In terms of empirical research, although the existence of behavioral synchronization between non-human species has been hardly investigated (Duranton & Gaunet, 2016), there are some studies of accommodation processes between non-human animals that include bird flocks, monkeys, and bats.
Several species of non-human primates, for instance, modify the structure of their calls in response to environmental acoustic signals and conspecifics’ vocalizations, which may be considered as a process of vocal accommodation with respect to spatial location and social context (Barón, 2016). Furthermore, long-term vocal accommodation in non-human primates has been reported during pair and group formation, apparently aimed to reinforce dyadic bonds and group identity (Ruch, Zürcher & Barkart, 2017).
Regarding bats, it has been found that the first vocalizations of the Egyptian fruit bat pups consist in isolation calls produced when the pup is left alone in the roost, or when he fears that he may be separated from his mother (Prat, Taub & Yovel, 2015). These calls are innate, appear at the first day after birth, and gradually converge, in terms of resemblance of acoustic features, toward adult-like calls during the first months of life. During this period, the highly diverse repertoire of pups’ vocalizations disappears and becomes normalized (adult-like) within a month. This process can be compared to the crystallization stage in birds’ singing, and with babbling and phonemic reduction in production and comprehension (respectively) in infants.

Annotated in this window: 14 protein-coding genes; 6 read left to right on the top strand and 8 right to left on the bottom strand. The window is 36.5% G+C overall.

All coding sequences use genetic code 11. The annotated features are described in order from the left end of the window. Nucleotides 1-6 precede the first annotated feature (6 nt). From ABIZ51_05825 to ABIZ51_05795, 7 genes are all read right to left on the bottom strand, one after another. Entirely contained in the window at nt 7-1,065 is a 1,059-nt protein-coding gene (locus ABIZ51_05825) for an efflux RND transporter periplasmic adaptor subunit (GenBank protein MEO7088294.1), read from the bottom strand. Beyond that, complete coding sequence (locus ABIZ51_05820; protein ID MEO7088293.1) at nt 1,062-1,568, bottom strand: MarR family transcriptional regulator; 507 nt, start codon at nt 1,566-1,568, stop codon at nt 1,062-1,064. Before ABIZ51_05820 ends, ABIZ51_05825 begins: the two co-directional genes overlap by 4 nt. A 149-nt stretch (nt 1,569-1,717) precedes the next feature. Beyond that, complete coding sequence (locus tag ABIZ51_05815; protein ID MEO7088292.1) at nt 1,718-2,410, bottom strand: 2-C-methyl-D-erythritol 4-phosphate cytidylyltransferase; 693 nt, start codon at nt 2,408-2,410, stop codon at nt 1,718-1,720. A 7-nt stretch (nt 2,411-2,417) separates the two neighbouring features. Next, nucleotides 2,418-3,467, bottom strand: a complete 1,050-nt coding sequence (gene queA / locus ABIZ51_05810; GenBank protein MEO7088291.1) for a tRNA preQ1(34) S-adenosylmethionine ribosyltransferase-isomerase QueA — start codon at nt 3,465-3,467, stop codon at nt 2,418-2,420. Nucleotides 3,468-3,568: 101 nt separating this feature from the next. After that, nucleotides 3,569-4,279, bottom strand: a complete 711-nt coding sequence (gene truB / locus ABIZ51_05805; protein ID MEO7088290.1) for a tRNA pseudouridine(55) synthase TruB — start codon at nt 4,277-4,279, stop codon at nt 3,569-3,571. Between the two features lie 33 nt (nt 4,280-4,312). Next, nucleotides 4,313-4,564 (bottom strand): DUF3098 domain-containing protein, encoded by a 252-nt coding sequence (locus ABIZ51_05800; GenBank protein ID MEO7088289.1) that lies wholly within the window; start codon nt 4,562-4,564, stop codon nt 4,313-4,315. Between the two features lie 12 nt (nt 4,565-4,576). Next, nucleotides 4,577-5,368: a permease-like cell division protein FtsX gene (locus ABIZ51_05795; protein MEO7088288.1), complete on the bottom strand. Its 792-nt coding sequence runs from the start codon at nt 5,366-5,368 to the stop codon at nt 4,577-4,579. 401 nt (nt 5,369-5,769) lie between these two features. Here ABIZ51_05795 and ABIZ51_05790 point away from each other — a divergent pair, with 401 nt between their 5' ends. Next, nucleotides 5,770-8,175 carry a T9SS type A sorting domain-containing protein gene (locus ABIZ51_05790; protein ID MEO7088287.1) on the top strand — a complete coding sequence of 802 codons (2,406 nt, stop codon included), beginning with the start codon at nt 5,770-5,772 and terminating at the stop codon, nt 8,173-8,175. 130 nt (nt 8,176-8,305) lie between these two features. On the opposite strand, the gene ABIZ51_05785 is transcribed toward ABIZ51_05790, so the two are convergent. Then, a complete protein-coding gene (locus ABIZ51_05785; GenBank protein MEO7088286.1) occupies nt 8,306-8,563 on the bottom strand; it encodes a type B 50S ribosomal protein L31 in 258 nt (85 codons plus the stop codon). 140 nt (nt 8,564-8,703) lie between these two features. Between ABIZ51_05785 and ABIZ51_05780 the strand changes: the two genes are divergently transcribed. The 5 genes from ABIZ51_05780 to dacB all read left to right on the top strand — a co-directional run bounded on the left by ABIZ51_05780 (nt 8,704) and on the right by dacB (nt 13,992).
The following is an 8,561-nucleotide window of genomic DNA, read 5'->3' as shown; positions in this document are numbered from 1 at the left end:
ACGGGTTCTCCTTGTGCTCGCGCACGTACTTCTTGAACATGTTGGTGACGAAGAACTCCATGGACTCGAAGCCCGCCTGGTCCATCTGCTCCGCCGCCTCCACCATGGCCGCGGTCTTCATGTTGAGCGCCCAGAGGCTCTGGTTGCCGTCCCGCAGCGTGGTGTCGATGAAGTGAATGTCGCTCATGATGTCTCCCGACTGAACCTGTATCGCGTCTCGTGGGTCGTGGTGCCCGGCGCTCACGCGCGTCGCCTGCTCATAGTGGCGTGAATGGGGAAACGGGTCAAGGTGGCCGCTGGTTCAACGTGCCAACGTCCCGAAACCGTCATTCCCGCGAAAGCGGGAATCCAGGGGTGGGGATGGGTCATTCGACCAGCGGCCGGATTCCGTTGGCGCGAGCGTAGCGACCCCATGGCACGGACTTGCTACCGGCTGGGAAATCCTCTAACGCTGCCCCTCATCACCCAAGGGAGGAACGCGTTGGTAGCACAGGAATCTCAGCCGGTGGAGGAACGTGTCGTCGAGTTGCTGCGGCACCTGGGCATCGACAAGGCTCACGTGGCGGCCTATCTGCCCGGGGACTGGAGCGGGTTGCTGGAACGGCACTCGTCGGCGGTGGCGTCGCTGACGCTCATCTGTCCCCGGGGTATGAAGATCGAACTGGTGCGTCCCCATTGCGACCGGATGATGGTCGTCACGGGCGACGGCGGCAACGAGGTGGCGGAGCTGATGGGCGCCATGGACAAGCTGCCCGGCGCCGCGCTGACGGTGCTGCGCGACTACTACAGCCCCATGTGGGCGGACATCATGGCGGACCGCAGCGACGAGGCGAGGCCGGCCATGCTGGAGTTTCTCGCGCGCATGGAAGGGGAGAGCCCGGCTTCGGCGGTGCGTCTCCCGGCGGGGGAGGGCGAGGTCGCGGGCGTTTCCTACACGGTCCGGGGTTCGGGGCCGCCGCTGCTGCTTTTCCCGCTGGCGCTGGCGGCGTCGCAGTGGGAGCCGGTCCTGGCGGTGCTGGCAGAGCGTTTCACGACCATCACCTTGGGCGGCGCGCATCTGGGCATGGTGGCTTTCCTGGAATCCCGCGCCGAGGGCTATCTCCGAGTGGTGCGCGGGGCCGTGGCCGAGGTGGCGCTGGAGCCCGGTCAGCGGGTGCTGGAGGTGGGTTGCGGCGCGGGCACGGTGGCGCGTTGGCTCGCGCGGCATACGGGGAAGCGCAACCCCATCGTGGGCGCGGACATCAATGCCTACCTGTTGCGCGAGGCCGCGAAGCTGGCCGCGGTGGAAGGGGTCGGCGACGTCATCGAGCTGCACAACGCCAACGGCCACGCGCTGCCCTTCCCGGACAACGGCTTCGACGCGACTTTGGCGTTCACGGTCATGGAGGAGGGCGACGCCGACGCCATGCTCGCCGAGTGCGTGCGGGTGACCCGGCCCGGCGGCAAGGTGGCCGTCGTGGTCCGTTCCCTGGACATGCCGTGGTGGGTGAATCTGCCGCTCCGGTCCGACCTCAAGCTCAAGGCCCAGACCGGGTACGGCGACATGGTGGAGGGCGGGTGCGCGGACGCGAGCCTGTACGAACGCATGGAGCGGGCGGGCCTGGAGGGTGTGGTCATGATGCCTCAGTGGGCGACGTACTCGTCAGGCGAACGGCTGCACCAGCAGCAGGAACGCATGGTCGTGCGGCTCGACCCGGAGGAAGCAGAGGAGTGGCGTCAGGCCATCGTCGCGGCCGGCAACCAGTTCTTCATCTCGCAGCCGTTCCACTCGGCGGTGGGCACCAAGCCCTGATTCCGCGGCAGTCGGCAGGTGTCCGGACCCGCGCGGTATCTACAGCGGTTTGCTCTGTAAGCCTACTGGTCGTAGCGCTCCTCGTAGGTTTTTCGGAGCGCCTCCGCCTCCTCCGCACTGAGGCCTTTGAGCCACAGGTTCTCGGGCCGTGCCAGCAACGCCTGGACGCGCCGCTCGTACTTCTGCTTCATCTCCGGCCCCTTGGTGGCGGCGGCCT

Regarding birds’ songs, a critical acquisition period defines the time in which melodies may be learned. This sensitive period is divided in two phases: sensory learning (listening) and sensory-motor learning (listening-repeating) (Doupe & Kuhl, 1999). During sensory-motor learning, a subsong is produced by the young birds. These subsongs are generic among individuals, yet comprising variations, in a similar way of that of infants’ babbling and mice ultrasonic vocalizations (Arriaga, Zhou & Jarvis, 2012). Subsongs eventually become plastic songs, which vary greatly between implementations, while gradually converging toward the song of the bird’s tutor (an adult bird) in terms of resemblance of acoustic features. Plastic songs remain until the bird crystallizes them into stable mature songs, and from then on new songs cannot be learned (Doupe & Kuhl, 1999).
In terms of functionality, behavioral coordination has an adaptive value for clusters of animals, including decreasing the pressure of predation on offspring and increasing the effectiveness of protection against predators (Duranton & Gaunet, 2016). Rapidly matching acoustic signals, for instance, allows the vocalizer to address individual conspecifics, in a context where a signal can be directed at a multitude of listeners5.